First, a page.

Cloud Migration – Organizations are all over the spectrum on adopting cloud data solutions – from entirely onsite for full migrations to the cloud – with most organizations falling somewhere in between. While we don’t see consensus at this point, it’s on everyone’s radar and will require careful strategic planning to determine the right approach.

Revenue Cycle:

Outsourcing – Healthcare organizations are focused on delivering high-quality patient care. While revenue cycle is a core function of high-performing organizations, it may not be where they want to focus. Outsourcing revenue cycle and other specialized business processes with experts enables healthcare organizations to remain focused on patients.

Revenue Recovery – Organizations will take advantage of the new patient share opportunities brought about by COVID-19 and evolving technology. With that comes a new focus on patient billing procedures to accommodate the increasing number of patients without insurance.

Telehealth Reimbursement – With the expansive growth of telehealth, organizations face a new set of compliance and reimbursement challenges. They must be mindful of the ever-changing allowances for what will and will not be reimbursed. CMS and commercial payers have continued to modify the requirements that were expanded initially due to the pandemic but will now see some, but not all, of them becoming permanent.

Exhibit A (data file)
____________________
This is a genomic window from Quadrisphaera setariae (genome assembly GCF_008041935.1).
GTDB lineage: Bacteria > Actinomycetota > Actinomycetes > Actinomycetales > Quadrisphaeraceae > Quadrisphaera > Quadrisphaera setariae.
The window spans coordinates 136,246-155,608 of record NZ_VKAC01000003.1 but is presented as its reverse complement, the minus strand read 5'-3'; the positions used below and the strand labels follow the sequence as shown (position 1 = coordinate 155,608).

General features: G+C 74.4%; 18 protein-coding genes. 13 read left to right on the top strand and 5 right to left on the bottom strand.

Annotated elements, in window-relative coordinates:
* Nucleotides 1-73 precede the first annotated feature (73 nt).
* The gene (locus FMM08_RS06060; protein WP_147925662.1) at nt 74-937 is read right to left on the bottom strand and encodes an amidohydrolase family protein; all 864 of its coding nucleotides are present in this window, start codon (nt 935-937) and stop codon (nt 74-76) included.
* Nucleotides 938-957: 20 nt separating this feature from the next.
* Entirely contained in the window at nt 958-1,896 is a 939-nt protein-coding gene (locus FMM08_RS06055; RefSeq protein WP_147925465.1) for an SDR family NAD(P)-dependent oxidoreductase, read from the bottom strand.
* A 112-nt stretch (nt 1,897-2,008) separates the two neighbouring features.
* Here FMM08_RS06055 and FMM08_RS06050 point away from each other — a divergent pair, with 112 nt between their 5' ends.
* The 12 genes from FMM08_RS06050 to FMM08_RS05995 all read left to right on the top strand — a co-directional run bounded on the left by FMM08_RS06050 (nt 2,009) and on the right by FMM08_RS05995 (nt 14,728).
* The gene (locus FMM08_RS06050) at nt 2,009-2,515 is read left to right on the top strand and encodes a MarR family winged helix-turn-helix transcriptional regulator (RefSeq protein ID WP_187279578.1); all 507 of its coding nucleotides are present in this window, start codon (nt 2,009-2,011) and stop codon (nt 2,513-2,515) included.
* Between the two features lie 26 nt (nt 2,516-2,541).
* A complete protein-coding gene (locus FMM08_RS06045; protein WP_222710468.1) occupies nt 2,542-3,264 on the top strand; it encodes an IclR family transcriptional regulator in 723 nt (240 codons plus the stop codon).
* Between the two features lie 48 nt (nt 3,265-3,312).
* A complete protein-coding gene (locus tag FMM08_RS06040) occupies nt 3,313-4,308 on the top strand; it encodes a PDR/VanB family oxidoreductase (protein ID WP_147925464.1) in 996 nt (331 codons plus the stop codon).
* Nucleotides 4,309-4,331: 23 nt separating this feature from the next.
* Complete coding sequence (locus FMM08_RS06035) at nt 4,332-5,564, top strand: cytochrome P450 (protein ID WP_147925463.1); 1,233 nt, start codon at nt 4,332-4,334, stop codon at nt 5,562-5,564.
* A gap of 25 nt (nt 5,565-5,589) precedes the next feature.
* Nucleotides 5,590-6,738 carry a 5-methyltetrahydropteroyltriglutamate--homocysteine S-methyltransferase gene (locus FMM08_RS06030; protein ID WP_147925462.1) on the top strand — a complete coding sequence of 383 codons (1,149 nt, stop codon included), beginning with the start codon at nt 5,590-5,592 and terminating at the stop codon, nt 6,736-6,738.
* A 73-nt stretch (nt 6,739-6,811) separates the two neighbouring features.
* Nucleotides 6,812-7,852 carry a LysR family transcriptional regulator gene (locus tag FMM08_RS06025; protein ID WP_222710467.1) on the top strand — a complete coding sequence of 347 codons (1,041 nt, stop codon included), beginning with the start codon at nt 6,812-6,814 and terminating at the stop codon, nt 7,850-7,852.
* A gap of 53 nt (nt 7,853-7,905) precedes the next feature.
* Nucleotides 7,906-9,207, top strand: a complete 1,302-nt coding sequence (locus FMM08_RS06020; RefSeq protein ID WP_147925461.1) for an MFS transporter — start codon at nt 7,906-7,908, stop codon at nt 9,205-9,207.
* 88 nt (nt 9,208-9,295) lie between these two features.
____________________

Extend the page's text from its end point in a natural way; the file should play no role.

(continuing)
COVID-19 Tracking Patients to Managing Vaccinations – Now that COVID-19 vaccines are in the final stages of approval and the initial stages of distribution, EHRs will be heavily utilized to track, trace and monitor vaccination progress within a complex environment of changing protocols, patient prioritization and local challenges.

Patient Engagement – COVID-19 has changed the way patients interact with their providers. With integrated telehealth visit functionality to tracking patient health data through their wearable devices, patients have expanded options for sharing relevant health information. This trend is likely to continue as third-party applications boost interoperability with larger EHR platforms.

Increased Cybersecurity Threats – 2020 has seen an increase in cyberattacks on health systems across the country. Ransomware attacks more than doubled in Q3 of 2020, with the healthcare sector being one of the most targeted. IT divisions are focused more than ever on the need for cybersecurity and ensuring business continuity plans are in place.


Secure, Scalable Infrastructure – In 2021, providers will need to evaluate their needs and select platforms to serve at scale.

Patient Experience is Paramount – Patient demand has been a critical driver in telehealth growth; this demand will endure and continually place greater expectations on healthcare organizations.

EHR-embedded Telehealth Maximizes Provider Efficiency – In the future, it will be essential for telehealth video functionality to be embedded in the EHR for it to reach its full efficiency and provider adoption.

Expect Vendor Consolidation and Maturation – The strategic shifts in telehealth described above will result in marked changes in the telehealth vendor market. Providers should plan for significant shifts in this market in 2021 – and plan their telehealth platforms and strategy accordingly.

Learn more about Quarterly Pivot and download the full report here.